U.K. Banks Freed From BOE’s Pandemic Dividend Restrictions
(Bloomberg) -- Britain’s biggest banks will be able to increase shareholder payouts after the Bank of England removed restrictions imposed at the height of the pandemic to make sure lenders could weather deep losses.
The BOE said Tuesday it is fully removing guardrails that limited dividends this year at HSBC Holdings Plc, Barclays Plc, Standard Chartered Plc and other top lenders. The central bank concluded the industry now has enough capital to resume payments as they wish.
The central bank’s Prudential Regulation Authority said its limits “in relation to full-year 2020 results are no longer necessary and have been removed with immediate effect,” according to a statement. The move comes a day after the European Central Bank signaled its caution over a quick return to dividends.
The rollout of vaccinations and results of interim stress tests bolstered the PRA’s view that banks could return to a standard approach to capital-setting and shareholder distributions. The BOE began to relax its de facto ban on dividends in December, but kept a cap of about 25% of quarterly profit and said 2021 dividends could be accrued but not yet paid.
Shares in British banks initially rose after the announcement, before paring some gains. NatWest Group Plc was trading 0.7% lower at 1:36 p.m. in London, while Lloyds Banking Group Plc was 0.7% higher, HSBC was up 0.6%, Barclays rose 0.1% and Standard Chartered was up 0.2%.
“We had a framework in place and we’re going back to that,” Governor Andrew Bailey told reporters. “This is not a free for all at this point, by any means.”
The BOE’s move compares to a more cautious approach by the European Central Bank, which has capped payouts through September while also extending relief from bank leverage restrictions to help firms continue lending. A top official said Monday the ECB could take steps to ensure that lenders avoid paying excessive dividends later this year, when it will “most likely” lift its cap.
The U.S. Federal Reserve, meanwhile, has relaxed restrictions in a sign that authorities are more optimistic about the industry’s ability to manage borrower defaults while also rewarding shareholders. While Covid-19 ravaged the economy and stoked the U.K.’s worst recession in 300 years, emergency steps by the government and industry have kept loan losses so far well below worst estimates.
Still, authorities have warned that defaults could increase once temporary help such as payment holidays expire.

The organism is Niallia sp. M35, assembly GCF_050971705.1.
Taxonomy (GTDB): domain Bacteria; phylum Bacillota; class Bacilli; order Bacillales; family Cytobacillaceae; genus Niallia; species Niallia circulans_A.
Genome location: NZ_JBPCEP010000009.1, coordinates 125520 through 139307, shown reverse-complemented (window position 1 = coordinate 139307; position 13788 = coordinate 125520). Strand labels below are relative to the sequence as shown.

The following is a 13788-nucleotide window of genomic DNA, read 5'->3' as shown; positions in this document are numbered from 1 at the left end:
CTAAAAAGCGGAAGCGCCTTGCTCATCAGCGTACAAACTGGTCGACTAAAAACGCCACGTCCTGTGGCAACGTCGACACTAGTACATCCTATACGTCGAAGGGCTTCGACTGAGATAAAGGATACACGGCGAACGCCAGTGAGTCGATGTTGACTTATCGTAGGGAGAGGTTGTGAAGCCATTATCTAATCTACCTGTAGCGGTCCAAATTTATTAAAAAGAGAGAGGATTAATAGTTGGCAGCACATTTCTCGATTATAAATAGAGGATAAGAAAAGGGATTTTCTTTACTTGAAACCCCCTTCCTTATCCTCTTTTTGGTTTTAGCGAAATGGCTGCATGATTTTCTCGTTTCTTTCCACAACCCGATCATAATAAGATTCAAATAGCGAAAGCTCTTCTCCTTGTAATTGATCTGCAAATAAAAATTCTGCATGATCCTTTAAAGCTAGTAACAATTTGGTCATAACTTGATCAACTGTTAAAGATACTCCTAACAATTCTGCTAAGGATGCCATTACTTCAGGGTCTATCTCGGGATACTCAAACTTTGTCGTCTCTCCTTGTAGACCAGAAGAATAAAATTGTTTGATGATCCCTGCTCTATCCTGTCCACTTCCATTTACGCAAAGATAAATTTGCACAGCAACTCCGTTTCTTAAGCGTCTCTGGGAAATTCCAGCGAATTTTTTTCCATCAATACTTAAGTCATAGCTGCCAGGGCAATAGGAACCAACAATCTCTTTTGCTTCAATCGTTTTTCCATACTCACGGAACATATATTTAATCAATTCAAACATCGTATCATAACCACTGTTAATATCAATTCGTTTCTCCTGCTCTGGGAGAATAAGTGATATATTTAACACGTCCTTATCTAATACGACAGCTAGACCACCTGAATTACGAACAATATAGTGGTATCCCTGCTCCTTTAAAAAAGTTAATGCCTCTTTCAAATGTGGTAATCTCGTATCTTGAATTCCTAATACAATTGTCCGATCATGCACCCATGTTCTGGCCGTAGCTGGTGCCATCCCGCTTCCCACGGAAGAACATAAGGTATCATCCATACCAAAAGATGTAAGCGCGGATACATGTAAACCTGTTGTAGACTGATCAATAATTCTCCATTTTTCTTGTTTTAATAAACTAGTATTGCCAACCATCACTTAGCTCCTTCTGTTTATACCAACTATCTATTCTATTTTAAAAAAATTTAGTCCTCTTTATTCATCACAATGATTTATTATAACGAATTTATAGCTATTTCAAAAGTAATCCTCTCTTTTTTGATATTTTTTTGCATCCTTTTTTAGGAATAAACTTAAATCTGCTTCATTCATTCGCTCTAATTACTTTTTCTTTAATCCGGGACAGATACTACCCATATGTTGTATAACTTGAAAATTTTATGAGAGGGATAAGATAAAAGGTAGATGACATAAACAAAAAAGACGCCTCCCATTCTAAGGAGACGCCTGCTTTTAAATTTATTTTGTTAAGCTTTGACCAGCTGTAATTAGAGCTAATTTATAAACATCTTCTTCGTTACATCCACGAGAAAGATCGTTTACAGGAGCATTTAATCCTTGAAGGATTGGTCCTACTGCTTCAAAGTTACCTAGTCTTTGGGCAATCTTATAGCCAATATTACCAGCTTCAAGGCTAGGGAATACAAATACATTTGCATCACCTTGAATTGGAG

The PRA said Tuesday that banks should “continue to exercise an appropriate degree of caution around the level of any shareholder distributions,” and that “it is essential that banks continue to support households and businesses through the economic recovery and as the government’s support measures unwind over the coming months.”
The PRA statement came as the Bank of England released its latest health check on the U.K. financial system, known as the Financial Stability Report.
The central bank “continues to judge that the banking sector remains resilient” to worse crises, and can weather the credit losses that are currently below the levels initially feared at the beginning of the pandemic.
While the U.K. economy is rebounding from 16 months of lockdowns, the BOE has flagged that millions of Britons remain vulnerable to financial distress. Businesses, meanwhile, have accrued almost 80 billion pounds ($111 billion) of emergency loans, backed by the government, to keep them afloat during the pandemic.
Most of England’s remaining limits on socializing are due to be lifted on July 19 and the furlough program will stop in September, having supported 30% of the U.K. workforce at its peak last year.
The BOE is also recommending that open-ended funds are better designed to prevent a rush for withdrawals during periods of market stress such as the early stages of the pandemic. The central bank wants a more granular classification of the assets in each fund so it’s clearer how long it would take sell them to meet redemption requests.
The bank said it also wants a better swing price mechanism and longer redemption periods to deter investors from yanking their funds when markets are in turmoil.
The report also said:
- corporate debt vulnerability has increased “modestly” and there are signs of increased risk-taking in global markets as search for yield continues
- BOE continues to calibrate measures to avoid build-up of risk in mortgage market, but share of households with high debt-servicing burdens has risen only slightly
- BOE “strongly supports” global work to reform money market funds after last year’s dash for cash
- some recently created replacements for Libor, such as those used in some U.S. dollar markets, “are not robust or suitable for widespread use as a benchmark”
- concentration of cloud service providers could be a financial stability risk and more policy measures are needed
- BOE welcomes changes to banks’ leverage framework, currently out for consultation
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